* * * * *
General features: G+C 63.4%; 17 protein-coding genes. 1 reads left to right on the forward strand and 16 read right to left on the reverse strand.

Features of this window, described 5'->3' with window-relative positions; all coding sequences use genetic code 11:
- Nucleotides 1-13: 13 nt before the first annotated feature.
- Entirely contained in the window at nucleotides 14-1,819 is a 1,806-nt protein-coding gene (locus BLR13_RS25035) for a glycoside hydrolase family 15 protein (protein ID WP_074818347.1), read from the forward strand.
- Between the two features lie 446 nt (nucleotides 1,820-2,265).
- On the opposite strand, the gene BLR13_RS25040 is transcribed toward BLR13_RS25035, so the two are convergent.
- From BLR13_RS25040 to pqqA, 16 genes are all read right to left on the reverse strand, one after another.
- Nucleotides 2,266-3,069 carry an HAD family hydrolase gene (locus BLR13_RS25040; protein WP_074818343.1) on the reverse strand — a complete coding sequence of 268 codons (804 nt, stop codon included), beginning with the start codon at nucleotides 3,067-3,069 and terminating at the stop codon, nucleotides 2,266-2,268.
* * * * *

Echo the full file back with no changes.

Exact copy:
General features: G+C 63.4%; 17 protein-coding genes. 1 reads left to right on the forward strand and 16 read right to left on the reverse strand.

Features of this window, described 5'->3' with window-relative positions; all coding sequences use genetic code 11:
- Nucleotides 1-13: 13 nt before the first annotated feature.
- Entirely contained in the window at nucleotides 14-1,819 is a 1,806-nt protein-coding gene (locus BLR13_RS25035) for a glycoside hydrolase family 15 protein (protein ID WP_074818347.1), read from the forward strand.
- Between the two features lie 446 nt (nucleotides 1,820-2,265).
- On the opposite strand, the gene BLR13_RS25040 is transcribed toward BLR13_RS25035, so the two are convergent.
- From BLR13_RS25040 to pqqA, 16 genes are all read right to left on the reverse strand, one after another.
- Nucleotides 2,266-3,069 carry an HAD family hydrolase gene (locus BLR13_RS25040; protein WP_074818343.1) on the reverse strand — a complete coding sequence of 268 codons (804 nt, stop codon included), beginning with the start codon at nucleotides 3,067-3,069 and terminating at the stop codon, nucleotides 2,266-2,268.